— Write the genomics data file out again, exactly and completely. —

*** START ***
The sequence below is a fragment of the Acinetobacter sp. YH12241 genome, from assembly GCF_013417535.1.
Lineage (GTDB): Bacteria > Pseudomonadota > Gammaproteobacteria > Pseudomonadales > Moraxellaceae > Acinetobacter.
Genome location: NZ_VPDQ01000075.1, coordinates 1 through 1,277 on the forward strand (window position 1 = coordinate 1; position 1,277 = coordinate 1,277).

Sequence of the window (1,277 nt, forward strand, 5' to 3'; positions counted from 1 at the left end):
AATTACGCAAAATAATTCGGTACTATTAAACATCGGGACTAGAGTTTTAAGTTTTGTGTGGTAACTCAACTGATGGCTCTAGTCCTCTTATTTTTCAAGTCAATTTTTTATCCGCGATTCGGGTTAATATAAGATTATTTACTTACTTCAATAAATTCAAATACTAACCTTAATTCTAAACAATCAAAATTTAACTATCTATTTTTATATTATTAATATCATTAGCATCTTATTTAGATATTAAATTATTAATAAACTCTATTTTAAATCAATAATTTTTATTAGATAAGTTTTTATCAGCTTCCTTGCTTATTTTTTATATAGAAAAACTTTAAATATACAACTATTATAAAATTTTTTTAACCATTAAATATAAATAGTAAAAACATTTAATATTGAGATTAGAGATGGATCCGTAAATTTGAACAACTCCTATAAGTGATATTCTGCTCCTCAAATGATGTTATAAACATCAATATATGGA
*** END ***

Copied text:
The sequence below is a fragment of the Acinetobacter sp. YH12241 genome, from assembly GCF_013417535.1.
Lineage (GTDB): Bacteria > Pseudomonadota > Gammaproteobacteria > Pseudomonadales > Moraxellaceae > Acinetobacter.
Genome location: NZ_VPDQ01000075.1, coordinates 1 through 1,277 on the forward strand (window position 1 = coordinate 1; position 1,277 = coordinate 1,277).

Sequence of the window (1,277 nt, forward strand, 5' to 3'; positions counted from 1 at the left end):
AATTACGCAAAATAATTCGGTACTATTAAACATCGGGACTAGAGTTTTAAGTTTTGTGTGGTAACTCAACTGATGGCTCTAGTCCTCTTATTTTTCAAGTCAATTTTTTATCCGCGATTCGGGTTAATATAAGATTATTTACTTACTTCAATAAATTCAAATACTAACCTTAATTCTAAACAATCAAAATTTAACTATCTATTTTTATATTATTAATATCATTAGCATCTTATTTAGATATTAAATTATTAATAAACTCTATTTTAAATCAATAATTTTTATTAGATAAGTTTTTATCAGCTTCCTTGCTTATTTTTTATATAGAAAAACTTTAAATATACAACTATTATAAAATTTTTTTAACCATTAAATATAAATAGTAAAAACATTTAATATTGAGATTAGAGATGGATCCGTAAATTTGAACAACTCCTATAAGTGATATTCTGCTCCTCAAATGATGTTATAAACATCAATATATGGA